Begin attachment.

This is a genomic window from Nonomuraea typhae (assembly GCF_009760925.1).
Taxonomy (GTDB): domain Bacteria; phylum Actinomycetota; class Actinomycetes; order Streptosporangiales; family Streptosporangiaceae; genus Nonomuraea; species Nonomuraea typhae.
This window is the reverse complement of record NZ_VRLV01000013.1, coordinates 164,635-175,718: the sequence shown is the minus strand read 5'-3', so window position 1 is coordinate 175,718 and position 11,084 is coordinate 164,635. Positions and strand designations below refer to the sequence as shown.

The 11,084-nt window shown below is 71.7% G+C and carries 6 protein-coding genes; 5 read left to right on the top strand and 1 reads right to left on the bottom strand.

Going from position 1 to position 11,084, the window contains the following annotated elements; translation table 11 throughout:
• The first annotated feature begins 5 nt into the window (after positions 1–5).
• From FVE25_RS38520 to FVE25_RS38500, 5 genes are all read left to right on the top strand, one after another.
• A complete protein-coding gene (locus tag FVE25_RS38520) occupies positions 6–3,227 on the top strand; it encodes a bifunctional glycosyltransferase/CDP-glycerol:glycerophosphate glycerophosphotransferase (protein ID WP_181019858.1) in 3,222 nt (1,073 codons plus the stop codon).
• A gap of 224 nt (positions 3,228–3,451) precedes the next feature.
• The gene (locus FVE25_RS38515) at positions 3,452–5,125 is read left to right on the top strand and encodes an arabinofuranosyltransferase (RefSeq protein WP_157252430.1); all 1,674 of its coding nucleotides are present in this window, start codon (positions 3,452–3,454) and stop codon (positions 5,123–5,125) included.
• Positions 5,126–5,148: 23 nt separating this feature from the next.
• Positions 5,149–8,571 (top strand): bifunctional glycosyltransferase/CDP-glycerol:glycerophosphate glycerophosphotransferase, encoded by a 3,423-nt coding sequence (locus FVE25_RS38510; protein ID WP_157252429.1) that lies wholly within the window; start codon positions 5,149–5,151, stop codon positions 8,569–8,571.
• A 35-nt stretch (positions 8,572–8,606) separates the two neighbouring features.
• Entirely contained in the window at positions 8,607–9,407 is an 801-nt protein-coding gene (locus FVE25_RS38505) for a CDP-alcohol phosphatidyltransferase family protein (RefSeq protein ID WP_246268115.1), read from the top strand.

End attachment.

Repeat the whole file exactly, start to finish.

This is a genomic window from Nonomuraea typhae (assembly GCF_009760925.1).
Taxonomy (GTDB): domain Bacteria; phylum Actinomycetota; class Actinomycetes; order Streptosporangiales; family Streptosporangiaceae; genus Nonomuraea; species Nonomuraea typhae.
This window is the reverse complement of record NZ_VRLV01000013.1, coordinates 164,635-175,718: the sequence shown is the minus strand read 5'-3', so window position 1 is coordinate 175,718 and position 11,084 is coordinate 164,635. Positions and strand designations below refer to the sequence as shown.

The 11,084-nt window shown below is 71.7% G+C and carries 6 protein-coding genes; 5 read left to right on the top strand and 1 reads right to left on the bottom strand.

Going from position 1 to position 11,084, the window contains the following annotated elements; translation table 11 throughout:
• The first annotated feature begins 5 nt into the window (after positions 1–5).
• From FVE25_RS38520 to FVE25_RS38500, 5 genes are all read left to right on the top strand, one after another.
• A complete protein-coding gene (locus tag FVE25_RS38520) occupies positions 6–3,227 on the top strand; it encodes a bifunctional glycosyltransferase/CDP-glycerol:glycerophosphate glycerophosphotransferase (protein ID WP_181019858.1) in 3,222 nt (1,073 codons plus the stop codon).
• A gap of 224 nt (positions 3,228–3,451) precedes the next feature.
• The gene (locus FVE25_RS38515) at positions 3,452–5,125 is read left to right on the top strand and encodes an arabinofuranosyltransferase (RefSeq protein WP_157252430.1); all 1,674 of its coding nucleotides are present in this window, start codon (positions 3,452–3,454) and stop codon (positions 5,123–5,125) included.
• Positions 5,126–5,148: 23 nt separating this feature from the next.
• Positions 5,149–8,571 (top strand): bifunctional glycosyltransferase/CDP-glycerol:glycerophosphate glycerophosphotransferase, encoded by a 3,423-nt coding sequence (locus FVE25_RS38510; protein ID WP_157252429.1) that lies wholly within the window; start codon positions 5,149–5,151, stop codon positions 8,569–8,571.
• A 35-nt stretch (positions 8,572–8,606) separates the two neighbouring features.
• Entirely contained in the window at positions 8,607–9,407 is an 801-nt protein-coding gene (locus FVE25_RS38505) for a CDP-alcohol phosphatidyltransferase family protein (RefSeq protein ID WP_246268115.1), read from the top strand.